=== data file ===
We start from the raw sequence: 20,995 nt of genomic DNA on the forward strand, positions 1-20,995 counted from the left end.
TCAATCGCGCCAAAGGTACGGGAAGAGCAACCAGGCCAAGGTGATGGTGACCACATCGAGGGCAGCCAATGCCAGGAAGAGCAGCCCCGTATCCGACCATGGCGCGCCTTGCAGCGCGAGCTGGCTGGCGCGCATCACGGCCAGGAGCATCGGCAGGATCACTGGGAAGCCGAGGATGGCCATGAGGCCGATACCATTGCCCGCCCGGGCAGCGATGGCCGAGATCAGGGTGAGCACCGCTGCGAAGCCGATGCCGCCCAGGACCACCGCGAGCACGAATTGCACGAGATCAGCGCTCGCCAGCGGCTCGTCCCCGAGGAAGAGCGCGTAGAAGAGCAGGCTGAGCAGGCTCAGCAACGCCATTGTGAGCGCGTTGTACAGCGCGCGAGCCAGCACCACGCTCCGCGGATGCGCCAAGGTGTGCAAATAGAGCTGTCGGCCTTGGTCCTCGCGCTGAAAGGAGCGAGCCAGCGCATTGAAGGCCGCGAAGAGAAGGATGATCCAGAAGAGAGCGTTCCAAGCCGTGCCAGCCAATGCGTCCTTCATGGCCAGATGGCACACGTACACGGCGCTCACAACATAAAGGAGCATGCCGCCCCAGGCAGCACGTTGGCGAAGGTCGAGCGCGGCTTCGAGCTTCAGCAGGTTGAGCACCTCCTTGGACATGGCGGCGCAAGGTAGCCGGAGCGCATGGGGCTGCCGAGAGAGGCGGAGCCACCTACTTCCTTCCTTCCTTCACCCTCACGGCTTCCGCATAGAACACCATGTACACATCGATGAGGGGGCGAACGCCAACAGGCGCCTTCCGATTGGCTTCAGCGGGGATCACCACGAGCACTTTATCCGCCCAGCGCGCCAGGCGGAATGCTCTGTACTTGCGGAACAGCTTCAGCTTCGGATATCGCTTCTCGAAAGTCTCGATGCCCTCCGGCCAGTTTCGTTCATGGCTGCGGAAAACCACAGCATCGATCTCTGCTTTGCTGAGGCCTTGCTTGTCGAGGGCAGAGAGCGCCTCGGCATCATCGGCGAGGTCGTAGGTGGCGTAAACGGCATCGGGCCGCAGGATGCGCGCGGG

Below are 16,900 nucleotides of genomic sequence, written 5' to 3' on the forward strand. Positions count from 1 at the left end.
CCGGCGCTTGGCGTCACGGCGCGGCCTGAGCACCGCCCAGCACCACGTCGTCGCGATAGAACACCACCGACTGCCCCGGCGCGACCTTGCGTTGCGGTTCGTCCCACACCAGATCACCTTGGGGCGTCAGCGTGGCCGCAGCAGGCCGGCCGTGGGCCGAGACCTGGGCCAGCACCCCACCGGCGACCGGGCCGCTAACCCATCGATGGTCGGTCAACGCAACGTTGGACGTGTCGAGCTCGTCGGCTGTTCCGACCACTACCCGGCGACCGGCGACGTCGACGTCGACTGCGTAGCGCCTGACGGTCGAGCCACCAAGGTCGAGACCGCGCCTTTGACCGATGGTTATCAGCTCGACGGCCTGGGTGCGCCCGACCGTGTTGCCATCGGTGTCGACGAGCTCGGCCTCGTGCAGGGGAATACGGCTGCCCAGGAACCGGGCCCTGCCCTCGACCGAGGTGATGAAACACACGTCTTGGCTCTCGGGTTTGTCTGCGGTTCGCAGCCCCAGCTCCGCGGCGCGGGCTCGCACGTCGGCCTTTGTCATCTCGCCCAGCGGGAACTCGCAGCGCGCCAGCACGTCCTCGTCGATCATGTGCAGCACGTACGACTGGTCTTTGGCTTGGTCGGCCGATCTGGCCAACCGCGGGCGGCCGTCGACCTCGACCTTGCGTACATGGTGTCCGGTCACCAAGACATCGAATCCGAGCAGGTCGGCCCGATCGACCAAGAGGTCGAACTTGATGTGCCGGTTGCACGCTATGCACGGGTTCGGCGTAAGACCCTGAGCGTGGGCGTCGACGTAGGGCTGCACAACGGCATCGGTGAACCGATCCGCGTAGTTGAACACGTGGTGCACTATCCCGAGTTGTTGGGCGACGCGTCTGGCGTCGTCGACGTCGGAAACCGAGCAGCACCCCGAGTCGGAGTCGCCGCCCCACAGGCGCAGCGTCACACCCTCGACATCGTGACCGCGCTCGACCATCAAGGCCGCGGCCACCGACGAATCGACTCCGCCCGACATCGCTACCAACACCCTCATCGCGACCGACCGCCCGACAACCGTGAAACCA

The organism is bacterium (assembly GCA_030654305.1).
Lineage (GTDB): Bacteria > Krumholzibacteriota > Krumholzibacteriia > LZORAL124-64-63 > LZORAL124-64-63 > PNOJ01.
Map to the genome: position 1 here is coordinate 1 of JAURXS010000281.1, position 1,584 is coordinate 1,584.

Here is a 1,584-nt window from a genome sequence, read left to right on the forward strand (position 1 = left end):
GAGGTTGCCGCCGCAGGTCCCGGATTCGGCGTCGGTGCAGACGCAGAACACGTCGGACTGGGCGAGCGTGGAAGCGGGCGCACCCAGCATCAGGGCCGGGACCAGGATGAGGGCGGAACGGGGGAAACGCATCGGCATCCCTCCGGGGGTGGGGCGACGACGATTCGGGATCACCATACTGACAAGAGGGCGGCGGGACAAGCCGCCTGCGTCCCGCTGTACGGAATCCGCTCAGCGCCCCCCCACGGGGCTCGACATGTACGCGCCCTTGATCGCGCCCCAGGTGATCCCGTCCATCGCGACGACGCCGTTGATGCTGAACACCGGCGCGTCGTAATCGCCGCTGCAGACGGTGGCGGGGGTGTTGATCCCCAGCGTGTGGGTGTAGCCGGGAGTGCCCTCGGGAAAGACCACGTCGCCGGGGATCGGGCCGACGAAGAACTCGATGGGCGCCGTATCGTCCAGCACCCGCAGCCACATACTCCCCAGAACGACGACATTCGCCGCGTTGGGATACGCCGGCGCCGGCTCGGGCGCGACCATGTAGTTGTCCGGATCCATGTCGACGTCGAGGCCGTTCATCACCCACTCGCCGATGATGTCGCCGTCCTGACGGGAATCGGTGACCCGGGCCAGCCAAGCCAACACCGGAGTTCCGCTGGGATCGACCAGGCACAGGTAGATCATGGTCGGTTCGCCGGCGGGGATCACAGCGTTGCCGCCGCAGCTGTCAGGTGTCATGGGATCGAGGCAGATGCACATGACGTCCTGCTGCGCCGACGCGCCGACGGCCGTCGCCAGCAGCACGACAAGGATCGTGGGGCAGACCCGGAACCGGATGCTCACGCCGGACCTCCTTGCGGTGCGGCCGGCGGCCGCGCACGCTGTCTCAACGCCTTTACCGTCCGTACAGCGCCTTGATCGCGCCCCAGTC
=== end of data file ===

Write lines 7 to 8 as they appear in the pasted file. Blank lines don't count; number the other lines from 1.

Map to the genome: position 1 here is coordinate 1 of JAURXS010000281.1, position 1,584 is coordinate 1,584.

Here is a 1,584-nt window from a genome sequence, read left to right on the forward strand (position 1 = left end):